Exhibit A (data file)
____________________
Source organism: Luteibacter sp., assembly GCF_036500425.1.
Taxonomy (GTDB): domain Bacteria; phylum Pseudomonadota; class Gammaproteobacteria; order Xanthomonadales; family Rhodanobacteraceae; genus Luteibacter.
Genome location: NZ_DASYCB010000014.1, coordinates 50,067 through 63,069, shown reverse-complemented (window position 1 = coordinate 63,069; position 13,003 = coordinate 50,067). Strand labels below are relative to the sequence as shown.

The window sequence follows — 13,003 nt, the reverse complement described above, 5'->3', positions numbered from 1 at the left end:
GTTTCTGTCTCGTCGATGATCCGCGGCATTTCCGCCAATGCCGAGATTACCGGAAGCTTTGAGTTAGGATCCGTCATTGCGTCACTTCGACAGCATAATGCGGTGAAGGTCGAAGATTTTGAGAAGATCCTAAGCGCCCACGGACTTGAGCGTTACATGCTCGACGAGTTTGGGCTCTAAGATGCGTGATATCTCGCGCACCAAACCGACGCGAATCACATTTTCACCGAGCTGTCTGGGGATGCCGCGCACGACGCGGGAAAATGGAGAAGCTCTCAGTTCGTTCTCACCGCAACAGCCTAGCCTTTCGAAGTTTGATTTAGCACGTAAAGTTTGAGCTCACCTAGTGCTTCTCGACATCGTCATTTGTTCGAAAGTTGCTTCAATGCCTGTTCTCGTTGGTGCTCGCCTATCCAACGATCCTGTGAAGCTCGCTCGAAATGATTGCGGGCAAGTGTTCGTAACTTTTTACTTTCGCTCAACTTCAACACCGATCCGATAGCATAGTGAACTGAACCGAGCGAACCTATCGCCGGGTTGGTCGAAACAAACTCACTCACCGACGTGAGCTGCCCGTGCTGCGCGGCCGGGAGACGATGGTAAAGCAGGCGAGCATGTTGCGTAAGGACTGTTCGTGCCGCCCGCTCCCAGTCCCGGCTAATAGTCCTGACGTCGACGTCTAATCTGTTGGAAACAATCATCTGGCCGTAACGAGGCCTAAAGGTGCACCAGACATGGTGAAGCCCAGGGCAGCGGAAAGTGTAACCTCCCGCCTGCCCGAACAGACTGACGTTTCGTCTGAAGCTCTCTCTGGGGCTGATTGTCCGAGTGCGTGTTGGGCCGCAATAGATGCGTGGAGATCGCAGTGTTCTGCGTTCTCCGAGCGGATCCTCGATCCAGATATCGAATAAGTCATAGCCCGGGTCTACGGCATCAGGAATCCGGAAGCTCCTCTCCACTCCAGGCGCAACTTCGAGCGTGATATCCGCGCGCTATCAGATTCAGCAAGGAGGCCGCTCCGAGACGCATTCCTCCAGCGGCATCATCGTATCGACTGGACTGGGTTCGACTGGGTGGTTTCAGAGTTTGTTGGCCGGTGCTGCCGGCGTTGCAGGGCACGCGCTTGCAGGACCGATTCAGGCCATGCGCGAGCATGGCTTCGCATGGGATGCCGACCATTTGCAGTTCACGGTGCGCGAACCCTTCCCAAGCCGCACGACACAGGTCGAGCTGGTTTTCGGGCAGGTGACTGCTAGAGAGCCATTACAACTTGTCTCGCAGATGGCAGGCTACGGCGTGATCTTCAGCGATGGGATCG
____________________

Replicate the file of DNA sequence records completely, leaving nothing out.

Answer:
Source organism: Luteibacter sp., assembly GCF_036500425.1.
Taxonomy (GTDB): domain Bacteria; phylum Pseudomonadota; class Gammaproteobacteria; order Xanthomonadales; family Rhodanobacteraceae; genus Luteibacter.
Genome location: NZ_DASYCB010000014.1, coordinates 50,067 through 63,069, shown reverse-complemented (window position 1 = coordinate 63,069; position 13,003 = coordinate 50,067). Strand labels below are relative to the sequence as shown.

The window sequence follows — 13,003 nt, the reverse complement described above, 5'->3', positions numbered from 1 at the left end:
GTTTCTGTCTCGTCGATGATCCGCGGCATTTCCGCCAATGCCGAGATTACCGGAAGCTTTGAGTTAGGATCCGTCATTGCGTCACTTCGACAGCATAATGCGGTGAAGGTCGAAGATTTTGAGAAGATCCTAAGCGCCCACGGACTTGAGCGTTACATGCTCGACGAGTTTGGGCTCTAAGATGCGTGATATCTCGCGCACCAAACCGACGCGAATCACATTTTCACCGAGCTGTCTGGGGATGCCGCGCACGACGCGGGAAAATGGAGAAGCTCTCAGTTCGTTCTCACCGCAACAGCCTAGCCTTTCGAAGTTTGATTTAGCACGTAAAGTTTGAGCTCACCTAGTGCTTCTCGACATCGTCATTTGTTCGAAAGTTGCTTCAATGCCTGTTCTCGTTGGTGCTCGCCTATCCAACGATCCTGTGAAGCTCGCTCGAAATGATTGCGGGCAAGTGTTCGTAACTTTTTACTTTCGCTCAACTTCAACACCGATCCGATAGCATAGTGAACTGAACCGAGCGAACCTATCGCCGGGTTGGTCGAAACAAACTCACTCACCGACGTGAGCTGCCCGTGCTGCGCGGCCGGGAGACGATGGTAAAGCAGGCGAGCATGTTGCGTAAGGACTGTTCGTGCCGCCCGCTCCCAGTCCCGGCTAATAGTCCTGACGTCGACGTCTAATCTGTTGGAAACAATCATCTGGCCGTAACGAGGCCTAAAGGTGCACCAGACATGGTGAAGCCCAGGGCAGCGGAAAGTGTAACCTCCCGCCTGCCCGAACAGACTGACGTTTCGTCTGAAGCTCTCTCTGGGGCTGATTGTCCGAGTGCGTGTTGGGCCGCAATAGATGCGTGGAGATCGCAGTGTTCTGCGTTCTCCGAGCGGATCCTCGATCCAGATATCGAATAAGTCATAGCCCGGGTCTACGGCATCAGGAATCCGGAAGCTCCTCTCCACTCCAGGCGCAACTTCGAGCGTGATATCCGCGCGCTATCAGATTCAGCAAGGAGGCCGCTCCGAGACGCATTCCTCCAGCGGCATCATCGTATCGACTGGACTGGGTTCGACTGGGTGGTTTCAGAGTTTGTTGGCCGGTGCTGCCGGCGTTGCAGGGCACGCGCTTGCAGGACCGATTCAGGCCATGCGCGAGCATGGCTTCGCATGGGATGCCGACCATTTGCAGTTCACGGTGCGCGAACCCTTCCCAAGCCGCACGACACAGGTCGAGCTGGTTTTCGGGCAGGTGACTGCTAGAGAGCCATTACAACTTGTCTCGCAGATGGCAGGCTACGGCGTGATCTTCAGCGATGGGATCG